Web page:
It seems odd that some unknown corporation or individual far away from NH, maybe even overseas, can give enormous sums of money to a group with a nice name and that group can buy ads in NH that don’t even have to have any connection with the facts about a candidate’s positions or character.  Meanwhile I have to list every person who gives me more than $25!  And may I say I am very grateful to those who have supported my campaign.

We are all going to see a lot of TV ads in the next few weeks.  We all know the candidates have to approve their ads, but we don’t know much about who approves these attack ads.  Some of the campaigns have estimated that up to $10,000,000 will be spent in NH this fall!  That’s a lot of money for a small state.  I really would love to know where that money comes from.

We’ve all heard about “buying votes.”  This takes it to a whole new level.  Is your vote for sale?  Do you know who you are selling it to?  What do you think you will get in return?  Will you be represented by the candidate you support, or will the deep-pocketed donors in another state get the ear of your Congressperson, Senator or Governor?

Monday, September 27, 2010


Thoughts on DIRT, THE MOVIE

Our planet has a skin, and just like our skin it is necessary for the proper functioning of the organism as a whole.  We can look at the living world and understand it as a complex organism, much more complicated than a human being.  To predict the future of our tenure here, this idea works much better than simply seeing the planet as a lump of inanimate matter for us to use and misuse. Since all life on earth depends on the ability of plants to use sunlight, water, carbon dioxide and minerals to make the food the whole chain of life depends on, we would do well to make sure we keep the dirt plants grow in available and healthy.

Recently I attended a showing of “DIRT, THE MOVIE,” presented by the Northwood Area Land Management Collaborative (NALMC) and the Deerfield Conservation Commission at Camp Yavneh in Northwood.  It’s a fascinating and emotionally draining movie, uplifting, scary, painful, hopeful.  KInd of a metaphor for our times.

It is easy to forget when we shop in a modern supermarket that ALL that food is dependent for its production on that layer of dirt that covers much of the land masses of the planet.  Nor do we usually consider that the quality of nutrition we get from our food is dependent on the health of the soil in which it grows.  To make sure we can continue to feed ourselves, we need to make some changes in how we treat “dirt.”

To illustrate how we can make changes, I am going to look at a local phenomenon that appeared in the last couple of years in our area, the explosive growth in the number of farmers markets. Those of us who take time out of our already busy lives to get farmers markets started, who support local agriculture and local small-scale food processors, are looking for several advantages to eating and shopping “local.”  One thing is quality, knowing the person who grew or made the product, and often being able to visit the places where the food is grown or the kitchen where the bread is baked.  Another is sustaining the environment that supports us.  A third is to provide local jobs, to promote economic development on a scale that suits smaller rural towns.

Perhaps, most of all for me, local food provides some security. I am more comfortable if I know I don’t have to depend on almost all my food coming from far away, subject to sudden rises in transportation costs or interruptions in supply from natural disasters.  While I don’t expect we will produce all the food we need here in New England, we could produce a lot more than we do.  John Carroll at UNH says, in his book Pastures of Plenty, that we have some wonderful grazing land in New England, and we could branch out from dairy farming to grass-fed beef, sheep, pigs, and other livestock, with breeds which do well in our climate.  We can grow many things in greenhouses and other protected growing areas, as well as in open fields.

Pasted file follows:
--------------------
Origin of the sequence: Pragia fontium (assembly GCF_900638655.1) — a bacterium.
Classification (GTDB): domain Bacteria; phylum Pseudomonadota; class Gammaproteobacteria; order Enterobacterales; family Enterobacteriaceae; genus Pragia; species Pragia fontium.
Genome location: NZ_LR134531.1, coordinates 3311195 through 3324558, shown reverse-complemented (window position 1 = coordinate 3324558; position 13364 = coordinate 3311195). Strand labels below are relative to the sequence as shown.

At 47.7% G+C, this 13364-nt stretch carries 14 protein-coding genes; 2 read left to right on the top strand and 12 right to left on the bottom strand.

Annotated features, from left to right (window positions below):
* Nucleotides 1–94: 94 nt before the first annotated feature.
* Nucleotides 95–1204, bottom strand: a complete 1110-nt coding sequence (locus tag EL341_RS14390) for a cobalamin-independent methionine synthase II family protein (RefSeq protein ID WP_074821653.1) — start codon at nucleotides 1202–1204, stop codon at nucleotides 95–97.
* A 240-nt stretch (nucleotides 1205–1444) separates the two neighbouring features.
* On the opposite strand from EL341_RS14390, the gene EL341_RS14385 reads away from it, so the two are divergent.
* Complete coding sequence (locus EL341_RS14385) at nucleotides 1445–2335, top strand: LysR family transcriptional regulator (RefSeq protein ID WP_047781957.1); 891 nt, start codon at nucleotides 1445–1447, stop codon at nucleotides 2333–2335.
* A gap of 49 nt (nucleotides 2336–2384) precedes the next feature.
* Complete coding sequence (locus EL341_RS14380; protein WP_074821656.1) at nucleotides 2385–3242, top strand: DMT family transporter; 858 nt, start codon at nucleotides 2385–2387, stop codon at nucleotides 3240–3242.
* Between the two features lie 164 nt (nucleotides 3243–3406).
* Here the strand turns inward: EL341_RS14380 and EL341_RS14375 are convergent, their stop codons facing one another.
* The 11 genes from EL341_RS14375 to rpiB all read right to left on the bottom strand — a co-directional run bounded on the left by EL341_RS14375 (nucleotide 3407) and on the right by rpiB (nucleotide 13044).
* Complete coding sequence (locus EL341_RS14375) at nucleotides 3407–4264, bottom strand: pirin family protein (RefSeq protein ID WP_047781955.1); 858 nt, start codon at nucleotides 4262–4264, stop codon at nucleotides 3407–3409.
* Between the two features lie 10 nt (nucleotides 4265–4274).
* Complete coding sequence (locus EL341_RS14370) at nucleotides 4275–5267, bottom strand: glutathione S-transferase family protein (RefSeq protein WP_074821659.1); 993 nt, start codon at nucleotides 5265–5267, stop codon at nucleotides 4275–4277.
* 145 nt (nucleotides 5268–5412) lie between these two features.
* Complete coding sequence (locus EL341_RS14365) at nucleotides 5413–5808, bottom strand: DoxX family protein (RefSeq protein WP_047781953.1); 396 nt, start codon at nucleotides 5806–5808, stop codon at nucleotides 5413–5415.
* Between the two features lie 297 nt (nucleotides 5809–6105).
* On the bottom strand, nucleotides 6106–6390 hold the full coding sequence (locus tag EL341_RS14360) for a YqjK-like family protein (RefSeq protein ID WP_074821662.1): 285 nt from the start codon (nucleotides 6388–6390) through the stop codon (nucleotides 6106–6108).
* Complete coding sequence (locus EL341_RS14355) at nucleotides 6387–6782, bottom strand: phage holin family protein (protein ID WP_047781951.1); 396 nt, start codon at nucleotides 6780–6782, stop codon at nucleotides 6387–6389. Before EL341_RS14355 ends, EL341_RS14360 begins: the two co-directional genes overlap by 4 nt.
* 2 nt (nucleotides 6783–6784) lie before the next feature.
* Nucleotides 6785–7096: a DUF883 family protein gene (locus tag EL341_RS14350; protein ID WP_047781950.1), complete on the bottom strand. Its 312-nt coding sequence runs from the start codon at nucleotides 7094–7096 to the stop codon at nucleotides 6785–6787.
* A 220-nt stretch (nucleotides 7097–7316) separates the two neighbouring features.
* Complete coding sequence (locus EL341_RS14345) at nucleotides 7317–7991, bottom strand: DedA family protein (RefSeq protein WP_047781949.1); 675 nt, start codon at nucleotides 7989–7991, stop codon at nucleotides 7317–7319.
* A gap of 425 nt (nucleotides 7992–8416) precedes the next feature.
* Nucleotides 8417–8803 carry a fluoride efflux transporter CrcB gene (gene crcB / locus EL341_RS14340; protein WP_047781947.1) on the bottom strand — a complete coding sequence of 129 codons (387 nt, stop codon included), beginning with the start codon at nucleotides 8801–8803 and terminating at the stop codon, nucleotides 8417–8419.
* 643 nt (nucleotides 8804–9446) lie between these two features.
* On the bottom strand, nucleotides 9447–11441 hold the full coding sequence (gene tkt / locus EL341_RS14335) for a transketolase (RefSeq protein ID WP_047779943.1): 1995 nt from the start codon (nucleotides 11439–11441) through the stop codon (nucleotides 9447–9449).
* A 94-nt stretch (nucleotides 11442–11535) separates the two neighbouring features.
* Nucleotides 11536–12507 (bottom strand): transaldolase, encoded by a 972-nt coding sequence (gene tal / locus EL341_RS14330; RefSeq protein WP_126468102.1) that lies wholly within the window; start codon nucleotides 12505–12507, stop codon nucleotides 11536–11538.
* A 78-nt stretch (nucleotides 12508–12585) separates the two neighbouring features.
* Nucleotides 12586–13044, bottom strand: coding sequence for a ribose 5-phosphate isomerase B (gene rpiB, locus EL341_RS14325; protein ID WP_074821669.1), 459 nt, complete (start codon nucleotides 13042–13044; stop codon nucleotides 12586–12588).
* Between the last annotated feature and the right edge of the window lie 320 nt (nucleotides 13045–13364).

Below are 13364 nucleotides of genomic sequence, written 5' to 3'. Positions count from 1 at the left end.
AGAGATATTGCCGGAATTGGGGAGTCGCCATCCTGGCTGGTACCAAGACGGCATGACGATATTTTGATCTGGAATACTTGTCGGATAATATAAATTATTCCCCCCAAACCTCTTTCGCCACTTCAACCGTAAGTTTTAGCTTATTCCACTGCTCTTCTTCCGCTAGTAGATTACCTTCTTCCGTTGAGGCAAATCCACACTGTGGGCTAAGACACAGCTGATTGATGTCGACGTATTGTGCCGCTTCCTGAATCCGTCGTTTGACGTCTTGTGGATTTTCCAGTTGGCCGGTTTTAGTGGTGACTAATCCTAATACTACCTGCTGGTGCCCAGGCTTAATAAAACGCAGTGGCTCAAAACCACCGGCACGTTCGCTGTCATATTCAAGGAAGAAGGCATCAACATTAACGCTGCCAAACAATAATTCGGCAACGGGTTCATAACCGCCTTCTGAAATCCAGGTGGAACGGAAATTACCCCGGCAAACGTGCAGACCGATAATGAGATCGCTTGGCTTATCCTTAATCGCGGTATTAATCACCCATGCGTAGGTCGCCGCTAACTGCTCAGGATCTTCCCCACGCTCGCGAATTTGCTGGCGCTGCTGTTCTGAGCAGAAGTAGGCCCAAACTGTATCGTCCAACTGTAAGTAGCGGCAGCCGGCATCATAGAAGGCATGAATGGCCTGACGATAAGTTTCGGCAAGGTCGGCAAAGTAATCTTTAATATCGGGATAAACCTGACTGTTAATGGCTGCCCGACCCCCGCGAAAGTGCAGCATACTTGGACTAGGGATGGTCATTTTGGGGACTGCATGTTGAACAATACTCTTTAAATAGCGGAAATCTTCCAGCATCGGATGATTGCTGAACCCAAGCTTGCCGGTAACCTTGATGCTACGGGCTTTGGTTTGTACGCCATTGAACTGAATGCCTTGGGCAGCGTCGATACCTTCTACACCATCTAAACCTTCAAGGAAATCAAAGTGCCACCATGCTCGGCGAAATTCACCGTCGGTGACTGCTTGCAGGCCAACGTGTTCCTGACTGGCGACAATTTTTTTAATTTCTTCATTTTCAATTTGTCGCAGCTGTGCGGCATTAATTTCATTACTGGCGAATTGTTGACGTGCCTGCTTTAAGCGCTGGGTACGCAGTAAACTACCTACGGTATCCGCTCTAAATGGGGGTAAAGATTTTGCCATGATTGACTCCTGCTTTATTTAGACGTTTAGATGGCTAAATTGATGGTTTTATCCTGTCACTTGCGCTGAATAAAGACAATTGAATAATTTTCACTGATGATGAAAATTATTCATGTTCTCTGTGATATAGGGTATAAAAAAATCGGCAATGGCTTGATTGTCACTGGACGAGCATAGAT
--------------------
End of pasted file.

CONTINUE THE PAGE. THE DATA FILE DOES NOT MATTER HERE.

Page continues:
Small scale agriculture preserves the soil.  The demand for organic food, or even food that isn’t grown with a lot of chemicals, increases every year.  A farmer learns quickly that having healthy dirt makes much less work, and is less expensive than trying to fix it once it is leached of its nutrients and filled with toxins.  There is more to food than volume and cheapness.  Better to eat less and eat better.

There are many, many more issues concerning dirt, from mountain-top removal and associated poisoning of water supplies, to deforestation, from drought associated with climate change to erosion that carries the soil away into the oceans and resource wars as people migrate to escape starvation.  It all seems overwhelming, but the movie ends with the reminder that if each of us does a small part, we can accomplish things that seem impossible at first.  However, this does require some changes in attitude, the ability to see that no particular way of doing things needs to be the end all and be all forever, a willingness to work together, rather than each of us grasping for our own at the expense of others, and leadership in our communities.

I singled out the local agriculture movement as an example of working in a small way to solve a big problem because we are all familiar with it in NH now.  It is part of a response to a major issue that will take many different approaches to solve.  There are no magic bullets for the big problems we face, we need to be creative, and find things to do that, added together, make the difference.  This is actually a good thing, because it gives us all a part to play, and getting involved in the community is a lot of fun.  You meet the best people if you will give it a try.